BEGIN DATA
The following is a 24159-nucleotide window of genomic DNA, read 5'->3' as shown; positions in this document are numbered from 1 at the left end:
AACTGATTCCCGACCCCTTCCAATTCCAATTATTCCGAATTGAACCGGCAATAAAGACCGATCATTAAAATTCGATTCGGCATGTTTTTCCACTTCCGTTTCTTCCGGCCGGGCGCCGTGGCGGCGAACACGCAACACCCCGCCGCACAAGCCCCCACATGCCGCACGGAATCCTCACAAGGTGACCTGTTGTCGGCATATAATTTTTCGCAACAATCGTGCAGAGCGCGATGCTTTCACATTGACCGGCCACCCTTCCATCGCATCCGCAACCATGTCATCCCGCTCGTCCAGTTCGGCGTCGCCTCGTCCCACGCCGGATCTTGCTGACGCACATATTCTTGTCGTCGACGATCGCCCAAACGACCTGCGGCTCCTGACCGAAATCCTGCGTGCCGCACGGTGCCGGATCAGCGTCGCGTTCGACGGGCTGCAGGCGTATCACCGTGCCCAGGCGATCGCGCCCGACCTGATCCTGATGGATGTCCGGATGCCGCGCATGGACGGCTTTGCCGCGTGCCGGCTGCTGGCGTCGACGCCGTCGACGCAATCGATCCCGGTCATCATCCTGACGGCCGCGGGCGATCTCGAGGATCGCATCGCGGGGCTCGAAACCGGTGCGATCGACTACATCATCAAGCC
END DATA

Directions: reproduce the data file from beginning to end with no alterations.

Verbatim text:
The following is a 24159-nucleotide window of genomic DNA, read 5'->3' as shown; positions in this document are numbered from 1 at the left end:
AACTGATTCCCGACCCCTTCCAATTCCAATTATTCCGAATTGAACCGGCAATAAAGACCGATCATTAAAATTCGATTCGGCATGTTTTTCCACTTCCGTTTCTTCCGGCCGGGCGCCGTGGCGGCGAACACGCAACACCCCGCCGCACAAGCCCCCACATGCCGCACGGAATCCTCACAAGGTGACCTGTTGTCGGCATATAATTTTTCGCAACAATCGTGCAGAGCGCGATGCTTTCACATTGACCGGCCACCCTTCCATCGCATCCGCAACCATGTCATCCCGCTCGTCCAGTTCGGCGTCGCCTCGTCCCACGCCGGATCTTGCTGACGCACATATTCTTGTCGTCGACGATCGCCCAAACGACCTGCGGCTCCTGACCGAAATCCTGCGTGCCGCACGGTGCCGGATCAGCGTCGCGTTCGACGGGCTGCAGGCGTATCACCGTGCCCAGGCGATCGCGCCCGACCTGATCCTGATGGATGTCCGGATGCCGCGCATGGACGGCTTTGCCGCGTGCCGGCTGCTGGCGTCGACGCCGTCGACGCAATCGATCCCGGTCATCATCCTGACGGCCGCGGGCGATCTCGAGGATCGCATCGCGGGGCTCGAAACCGGTGCGATCGACTACATCATCAAGCC